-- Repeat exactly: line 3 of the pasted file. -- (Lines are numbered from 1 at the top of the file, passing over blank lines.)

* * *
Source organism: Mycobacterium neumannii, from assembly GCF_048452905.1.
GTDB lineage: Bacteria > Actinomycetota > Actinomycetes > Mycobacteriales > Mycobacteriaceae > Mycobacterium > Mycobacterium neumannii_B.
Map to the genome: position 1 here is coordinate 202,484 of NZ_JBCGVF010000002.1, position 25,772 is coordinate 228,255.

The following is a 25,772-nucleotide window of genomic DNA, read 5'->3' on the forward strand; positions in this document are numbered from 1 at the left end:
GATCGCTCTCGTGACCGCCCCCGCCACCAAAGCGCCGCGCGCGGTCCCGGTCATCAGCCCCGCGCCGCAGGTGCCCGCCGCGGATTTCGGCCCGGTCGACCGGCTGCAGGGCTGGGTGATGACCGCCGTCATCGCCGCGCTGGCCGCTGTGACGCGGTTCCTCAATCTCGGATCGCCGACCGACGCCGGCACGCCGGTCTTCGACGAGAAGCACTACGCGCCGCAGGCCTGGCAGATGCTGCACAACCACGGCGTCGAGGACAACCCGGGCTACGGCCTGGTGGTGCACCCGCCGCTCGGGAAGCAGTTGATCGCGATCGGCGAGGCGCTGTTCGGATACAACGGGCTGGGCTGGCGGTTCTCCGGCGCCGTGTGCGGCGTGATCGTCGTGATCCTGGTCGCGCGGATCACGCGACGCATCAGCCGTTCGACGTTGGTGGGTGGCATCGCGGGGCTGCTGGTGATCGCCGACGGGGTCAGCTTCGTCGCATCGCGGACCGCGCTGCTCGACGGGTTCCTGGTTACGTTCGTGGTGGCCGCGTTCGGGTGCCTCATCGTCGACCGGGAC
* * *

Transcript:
Map to the genome: position 1 here is coordinate 202,484 of NZ_JBCGVF010000002.1, position 25,772 is coordinate 228,255.